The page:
Welcome to Cornerstone Learning Community

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Former student and Alumni, Ross Donaldson, and I reconnect at at Model UN in winter of 2015.

When we opened our preschool doors in fall of 2000 we wondered, “Can curiosity survive an education? And if so, what experiences would ensure a student’s curiosity survives and thrives ‘schooling’?”

15 years later, with graduates attending universities and graduate schools far and wide, entering the professional workforce, and even returning to work here on campus, we begin to have an answer to those questions. Yes, curiosity can survive. And it is most likely to thrive when students connect with each other, the content, and the world around them in rich and meaningful ways.

In short, when experiences provide students room to make choices, exercise agency, and collaborate to solve real-world problems, they emerge empowered, capable, and both compassionate and empathetic.

CLC Alumni and current After-school Coordinator/All School Play Co-Director, Emily Backes, speaks truth to power as a 4th grader in advocating for the creation of the Hwy 27 Eco-Passage.

CLC Alumni and current After-school Coordinator/All School Play Co-Director, Emily Backes, speaks truth to power as a 4th grader in advocating for the creation of the Hwy 27 Eco-Passage.

This could not be more important than at this time in history. As the world becomes increasingly interconnected and globally minded, so do humanity’s challenges. Our young people must be open-minded, creative, and critically thinking problem solvers. They must be able to go beyond memorizing content or meeting basic standards to the higher order skills of  questioning, analyzing, listening, creating, applying, and synthesizing. To develop these skills, students need experiences in experimenting, innovating, and being involved citizens who leverage research and knowledge to make a positive impact on their world.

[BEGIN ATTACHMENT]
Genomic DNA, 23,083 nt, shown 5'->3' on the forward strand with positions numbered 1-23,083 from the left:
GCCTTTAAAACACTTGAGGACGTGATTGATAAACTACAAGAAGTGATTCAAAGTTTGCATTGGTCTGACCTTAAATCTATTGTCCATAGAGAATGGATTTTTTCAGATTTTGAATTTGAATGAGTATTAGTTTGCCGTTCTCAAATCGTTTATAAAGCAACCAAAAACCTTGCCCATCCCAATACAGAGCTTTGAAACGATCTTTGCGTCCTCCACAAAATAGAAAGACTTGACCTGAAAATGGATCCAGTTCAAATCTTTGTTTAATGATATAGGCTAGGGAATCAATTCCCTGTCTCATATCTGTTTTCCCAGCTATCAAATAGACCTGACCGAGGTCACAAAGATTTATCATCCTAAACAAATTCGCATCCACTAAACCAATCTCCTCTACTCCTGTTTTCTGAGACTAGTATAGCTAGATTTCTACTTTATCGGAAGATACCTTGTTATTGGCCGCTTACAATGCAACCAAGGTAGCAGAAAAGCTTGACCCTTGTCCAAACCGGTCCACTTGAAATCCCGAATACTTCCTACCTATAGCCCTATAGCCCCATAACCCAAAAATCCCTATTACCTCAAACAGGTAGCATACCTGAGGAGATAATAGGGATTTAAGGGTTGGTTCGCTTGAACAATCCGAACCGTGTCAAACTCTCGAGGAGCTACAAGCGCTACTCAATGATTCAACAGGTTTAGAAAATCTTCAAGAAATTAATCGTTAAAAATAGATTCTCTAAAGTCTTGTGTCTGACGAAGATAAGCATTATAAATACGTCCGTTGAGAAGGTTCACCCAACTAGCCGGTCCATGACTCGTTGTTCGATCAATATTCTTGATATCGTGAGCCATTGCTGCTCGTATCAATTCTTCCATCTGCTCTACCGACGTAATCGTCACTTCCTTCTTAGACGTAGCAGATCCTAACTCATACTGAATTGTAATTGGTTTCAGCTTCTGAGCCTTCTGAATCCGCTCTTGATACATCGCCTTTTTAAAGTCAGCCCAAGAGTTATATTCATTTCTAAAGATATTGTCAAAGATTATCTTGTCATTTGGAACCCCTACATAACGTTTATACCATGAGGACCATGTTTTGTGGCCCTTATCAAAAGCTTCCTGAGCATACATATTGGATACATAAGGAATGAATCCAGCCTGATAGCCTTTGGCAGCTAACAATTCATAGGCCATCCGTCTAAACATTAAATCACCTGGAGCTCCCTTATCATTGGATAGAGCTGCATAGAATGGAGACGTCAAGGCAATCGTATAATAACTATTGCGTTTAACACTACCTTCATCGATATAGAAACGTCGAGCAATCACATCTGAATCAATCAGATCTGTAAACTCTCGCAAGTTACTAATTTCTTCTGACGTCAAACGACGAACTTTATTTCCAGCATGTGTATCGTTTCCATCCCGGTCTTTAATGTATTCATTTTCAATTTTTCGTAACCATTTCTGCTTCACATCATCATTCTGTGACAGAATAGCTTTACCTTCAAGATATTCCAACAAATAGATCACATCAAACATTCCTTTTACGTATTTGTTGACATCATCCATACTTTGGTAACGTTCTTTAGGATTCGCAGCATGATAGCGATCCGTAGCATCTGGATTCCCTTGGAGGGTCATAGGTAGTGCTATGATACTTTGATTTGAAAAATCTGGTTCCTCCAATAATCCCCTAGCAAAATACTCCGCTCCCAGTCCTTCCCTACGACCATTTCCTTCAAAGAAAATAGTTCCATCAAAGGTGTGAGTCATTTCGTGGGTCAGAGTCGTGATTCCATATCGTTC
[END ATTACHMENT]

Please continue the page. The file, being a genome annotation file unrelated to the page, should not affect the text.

Which is part of what makes working on behalf of this community so satisfying. Our teachers and parents are passionate about learning, inquiry, service, and individualizing for each learner. As a community we care deeply about environmental and social justice, our core virtues (honesty, respect, self-discipline, compassion, perseverance, giving, and responsibility), the arts, and the well-being of the whole child — socially, emotionally, intellectually, and physically. It is part of why our students can be found in their classrooms working as well as on our partner farm, a service outing, or on any number of educational field trips.

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2nd grader reads her “All About . . . ” book to a visiting mom and her infant.

Here at CLC, learning happens everywhere. That’s the, ahem, cornerstone of a life long love of learning — the capacity to learn anywhere and everywhere.

Visit us on campus and you will see what we see every day: joyous, capable students inspired by their work and seizing opportunities to engage deeply in the world around them.

For those of you new here, welcome. For those of you who are already helping us challenge and change assumptions about what an education must be, thank you. Together we can make a difference for only not our children, but for others’ children, and, ultimately, the larger world as a whole as well.

I look forward to learning and changing the world with you and your family.

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